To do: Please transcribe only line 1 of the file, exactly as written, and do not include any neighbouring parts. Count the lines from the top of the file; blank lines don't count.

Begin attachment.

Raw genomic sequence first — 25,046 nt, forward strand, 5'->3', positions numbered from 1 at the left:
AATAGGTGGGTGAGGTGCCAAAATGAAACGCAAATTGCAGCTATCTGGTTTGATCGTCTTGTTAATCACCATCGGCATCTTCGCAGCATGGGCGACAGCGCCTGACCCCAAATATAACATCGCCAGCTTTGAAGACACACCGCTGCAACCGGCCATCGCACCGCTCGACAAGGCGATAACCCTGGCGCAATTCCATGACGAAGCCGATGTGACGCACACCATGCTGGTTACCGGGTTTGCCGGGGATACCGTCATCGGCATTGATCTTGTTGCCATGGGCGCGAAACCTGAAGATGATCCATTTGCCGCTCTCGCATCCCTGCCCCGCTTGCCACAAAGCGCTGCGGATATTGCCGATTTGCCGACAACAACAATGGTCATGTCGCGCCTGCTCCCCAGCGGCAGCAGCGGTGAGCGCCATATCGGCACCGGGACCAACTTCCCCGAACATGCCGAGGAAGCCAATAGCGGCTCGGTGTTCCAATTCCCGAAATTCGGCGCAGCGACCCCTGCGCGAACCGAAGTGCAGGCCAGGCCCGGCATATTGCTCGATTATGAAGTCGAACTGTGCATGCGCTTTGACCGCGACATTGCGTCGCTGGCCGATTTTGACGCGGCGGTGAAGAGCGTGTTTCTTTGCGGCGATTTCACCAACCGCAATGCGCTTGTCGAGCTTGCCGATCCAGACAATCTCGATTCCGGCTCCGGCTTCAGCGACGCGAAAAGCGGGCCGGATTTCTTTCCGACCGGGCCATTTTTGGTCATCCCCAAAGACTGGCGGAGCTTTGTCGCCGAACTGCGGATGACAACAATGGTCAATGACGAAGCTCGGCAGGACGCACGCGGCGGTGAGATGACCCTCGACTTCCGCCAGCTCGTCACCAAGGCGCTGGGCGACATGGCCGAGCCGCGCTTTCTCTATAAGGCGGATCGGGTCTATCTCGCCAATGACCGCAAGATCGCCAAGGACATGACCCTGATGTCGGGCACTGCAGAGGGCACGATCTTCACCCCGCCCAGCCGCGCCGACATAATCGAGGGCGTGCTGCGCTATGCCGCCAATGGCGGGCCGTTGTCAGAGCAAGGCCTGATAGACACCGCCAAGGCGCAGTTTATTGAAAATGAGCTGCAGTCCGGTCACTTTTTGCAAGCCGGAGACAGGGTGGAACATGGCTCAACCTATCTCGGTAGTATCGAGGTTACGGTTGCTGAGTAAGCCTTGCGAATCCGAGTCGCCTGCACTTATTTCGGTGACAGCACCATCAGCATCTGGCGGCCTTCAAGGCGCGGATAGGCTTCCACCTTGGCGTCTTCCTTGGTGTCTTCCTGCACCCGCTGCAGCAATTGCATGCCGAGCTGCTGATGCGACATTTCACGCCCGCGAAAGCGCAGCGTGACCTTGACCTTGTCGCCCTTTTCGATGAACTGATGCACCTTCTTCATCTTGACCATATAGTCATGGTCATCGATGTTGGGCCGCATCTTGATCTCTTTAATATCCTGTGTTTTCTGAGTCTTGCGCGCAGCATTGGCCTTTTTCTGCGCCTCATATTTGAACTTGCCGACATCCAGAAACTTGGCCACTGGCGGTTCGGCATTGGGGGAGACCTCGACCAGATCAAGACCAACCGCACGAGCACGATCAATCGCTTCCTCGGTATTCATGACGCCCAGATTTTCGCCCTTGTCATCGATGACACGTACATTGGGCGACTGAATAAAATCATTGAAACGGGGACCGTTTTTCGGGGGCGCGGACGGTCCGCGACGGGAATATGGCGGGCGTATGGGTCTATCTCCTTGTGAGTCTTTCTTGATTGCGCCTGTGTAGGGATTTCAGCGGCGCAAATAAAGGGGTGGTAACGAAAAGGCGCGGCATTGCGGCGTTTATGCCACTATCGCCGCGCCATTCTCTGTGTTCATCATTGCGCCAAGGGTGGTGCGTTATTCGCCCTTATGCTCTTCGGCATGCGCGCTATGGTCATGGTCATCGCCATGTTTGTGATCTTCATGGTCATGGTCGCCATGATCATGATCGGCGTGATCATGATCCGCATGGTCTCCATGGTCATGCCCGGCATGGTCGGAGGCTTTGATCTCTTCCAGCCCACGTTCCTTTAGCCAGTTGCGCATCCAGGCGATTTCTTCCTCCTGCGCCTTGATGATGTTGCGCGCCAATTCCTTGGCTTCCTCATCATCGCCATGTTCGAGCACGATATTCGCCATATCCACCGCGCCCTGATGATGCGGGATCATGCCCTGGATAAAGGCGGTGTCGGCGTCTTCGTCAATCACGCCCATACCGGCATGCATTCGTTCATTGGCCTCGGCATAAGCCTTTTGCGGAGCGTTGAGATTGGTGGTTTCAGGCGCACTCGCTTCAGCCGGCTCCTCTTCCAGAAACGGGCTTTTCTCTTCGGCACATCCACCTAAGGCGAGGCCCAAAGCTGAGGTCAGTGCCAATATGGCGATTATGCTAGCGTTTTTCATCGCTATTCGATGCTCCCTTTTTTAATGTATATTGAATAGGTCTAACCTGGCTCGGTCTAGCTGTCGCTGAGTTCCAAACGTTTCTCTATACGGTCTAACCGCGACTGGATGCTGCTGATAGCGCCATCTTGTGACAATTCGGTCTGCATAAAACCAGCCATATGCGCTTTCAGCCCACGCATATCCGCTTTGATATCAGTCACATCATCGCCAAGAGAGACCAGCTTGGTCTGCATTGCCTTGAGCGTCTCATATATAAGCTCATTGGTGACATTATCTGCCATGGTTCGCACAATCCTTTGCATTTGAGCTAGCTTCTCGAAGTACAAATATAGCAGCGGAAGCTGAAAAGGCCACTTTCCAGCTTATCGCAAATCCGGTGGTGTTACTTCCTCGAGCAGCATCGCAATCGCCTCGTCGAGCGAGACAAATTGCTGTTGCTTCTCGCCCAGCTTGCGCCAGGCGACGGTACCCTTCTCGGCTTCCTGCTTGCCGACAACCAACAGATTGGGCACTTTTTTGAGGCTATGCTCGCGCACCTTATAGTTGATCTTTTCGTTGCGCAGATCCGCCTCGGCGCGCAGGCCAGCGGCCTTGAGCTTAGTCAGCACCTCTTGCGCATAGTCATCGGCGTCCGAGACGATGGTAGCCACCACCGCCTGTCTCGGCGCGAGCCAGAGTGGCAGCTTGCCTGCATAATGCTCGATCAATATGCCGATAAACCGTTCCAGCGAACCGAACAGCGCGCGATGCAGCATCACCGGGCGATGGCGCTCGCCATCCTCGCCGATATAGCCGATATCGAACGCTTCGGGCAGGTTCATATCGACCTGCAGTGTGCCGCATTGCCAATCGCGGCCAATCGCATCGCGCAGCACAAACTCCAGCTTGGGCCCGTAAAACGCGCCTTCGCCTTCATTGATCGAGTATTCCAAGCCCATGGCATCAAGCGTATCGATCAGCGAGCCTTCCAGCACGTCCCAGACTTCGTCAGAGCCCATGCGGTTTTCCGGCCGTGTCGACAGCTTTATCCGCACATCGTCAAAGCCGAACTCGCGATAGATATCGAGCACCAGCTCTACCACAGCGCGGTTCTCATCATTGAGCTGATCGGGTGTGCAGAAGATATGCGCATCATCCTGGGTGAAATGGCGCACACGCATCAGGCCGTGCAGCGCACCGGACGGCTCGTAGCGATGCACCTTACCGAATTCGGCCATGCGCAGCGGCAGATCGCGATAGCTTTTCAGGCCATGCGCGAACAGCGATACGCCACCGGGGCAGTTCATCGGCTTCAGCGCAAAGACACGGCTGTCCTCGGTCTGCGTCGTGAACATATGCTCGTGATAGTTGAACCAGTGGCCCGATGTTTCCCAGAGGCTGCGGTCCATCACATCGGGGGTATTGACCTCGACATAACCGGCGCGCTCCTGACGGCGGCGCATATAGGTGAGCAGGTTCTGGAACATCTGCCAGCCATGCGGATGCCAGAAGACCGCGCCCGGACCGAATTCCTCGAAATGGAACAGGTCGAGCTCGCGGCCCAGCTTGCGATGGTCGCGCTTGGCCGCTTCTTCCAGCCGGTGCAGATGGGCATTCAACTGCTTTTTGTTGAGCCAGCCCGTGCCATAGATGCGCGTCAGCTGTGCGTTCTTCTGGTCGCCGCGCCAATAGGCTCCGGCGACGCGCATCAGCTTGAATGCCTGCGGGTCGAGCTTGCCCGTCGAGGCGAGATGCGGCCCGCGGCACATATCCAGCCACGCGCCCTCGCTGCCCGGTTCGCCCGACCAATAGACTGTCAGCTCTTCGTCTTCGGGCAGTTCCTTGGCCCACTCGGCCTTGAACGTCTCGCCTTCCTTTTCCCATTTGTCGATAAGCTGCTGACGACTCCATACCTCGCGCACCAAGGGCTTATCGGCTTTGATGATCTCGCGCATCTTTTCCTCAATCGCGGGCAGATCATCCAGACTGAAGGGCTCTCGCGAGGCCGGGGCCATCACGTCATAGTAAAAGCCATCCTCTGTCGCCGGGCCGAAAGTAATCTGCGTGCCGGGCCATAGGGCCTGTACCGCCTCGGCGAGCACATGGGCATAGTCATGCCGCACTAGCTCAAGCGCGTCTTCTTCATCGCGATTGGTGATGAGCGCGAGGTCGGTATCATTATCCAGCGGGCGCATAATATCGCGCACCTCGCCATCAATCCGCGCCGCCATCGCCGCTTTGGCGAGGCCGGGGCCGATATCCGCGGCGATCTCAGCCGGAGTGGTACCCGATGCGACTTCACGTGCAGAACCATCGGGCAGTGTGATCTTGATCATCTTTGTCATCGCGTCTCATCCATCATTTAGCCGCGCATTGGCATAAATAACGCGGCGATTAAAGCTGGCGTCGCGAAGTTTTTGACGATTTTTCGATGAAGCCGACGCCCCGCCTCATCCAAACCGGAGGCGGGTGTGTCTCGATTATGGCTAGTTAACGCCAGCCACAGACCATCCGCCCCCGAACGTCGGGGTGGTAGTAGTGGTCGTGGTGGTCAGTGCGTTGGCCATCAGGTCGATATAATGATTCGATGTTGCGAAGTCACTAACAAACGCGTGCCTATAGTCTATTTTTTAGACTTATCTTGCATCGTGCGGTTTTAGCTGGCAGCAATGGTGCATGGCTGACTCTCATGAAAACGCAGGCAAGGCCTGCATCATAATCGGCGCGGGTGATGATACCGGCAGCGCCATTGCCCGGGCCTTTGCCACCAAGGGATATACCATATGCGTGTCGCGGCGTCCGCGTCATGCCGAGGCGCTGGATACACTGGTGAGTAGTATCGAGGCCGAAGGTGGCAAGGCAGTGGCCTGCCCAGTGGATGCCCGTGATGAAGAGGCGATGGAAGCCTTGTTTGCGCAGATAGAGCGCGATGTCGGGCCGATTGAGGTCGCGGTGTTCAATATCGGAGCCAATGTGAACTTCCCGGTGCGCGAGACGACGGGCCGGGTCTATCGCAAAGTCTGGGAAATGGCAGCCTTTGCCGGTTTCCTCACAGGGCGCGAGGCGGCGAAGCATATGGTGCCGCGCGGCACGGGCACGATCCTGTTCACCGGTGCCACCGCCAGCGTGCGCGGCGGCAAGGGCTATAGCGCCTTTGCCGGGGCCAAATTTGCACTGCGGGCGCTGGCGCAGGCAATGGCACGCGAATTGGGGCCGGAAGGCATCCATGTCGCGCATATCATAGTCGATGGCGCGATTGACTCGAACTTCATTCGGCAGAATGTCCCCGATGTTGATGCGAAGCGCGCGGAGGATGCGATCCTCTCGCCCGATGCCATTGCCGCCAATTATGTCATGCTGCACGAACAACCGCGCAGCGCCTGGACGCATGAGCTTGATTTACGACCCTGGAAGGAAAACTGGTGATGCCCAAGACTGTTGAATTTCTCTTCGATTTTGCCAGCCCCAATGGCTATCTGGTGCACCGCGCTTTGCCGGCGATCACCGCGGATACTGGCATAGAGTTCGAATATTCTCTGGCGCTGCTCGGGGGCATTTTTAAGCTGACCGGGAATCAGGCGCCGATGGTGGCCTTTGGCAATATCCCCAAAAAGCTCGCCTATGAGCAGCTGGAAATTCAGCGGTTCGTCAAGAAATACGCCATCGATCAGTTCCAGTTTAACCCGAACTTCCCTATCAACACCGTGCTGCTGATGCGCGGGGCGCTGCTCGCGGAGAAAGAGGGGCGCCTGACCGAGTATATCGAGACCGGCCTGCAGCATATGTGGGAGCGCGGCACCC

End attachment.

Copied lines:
Raw genomic sequence first — 25,046 nt, forward strand, 5'->3', positions numbered from 1 at the left: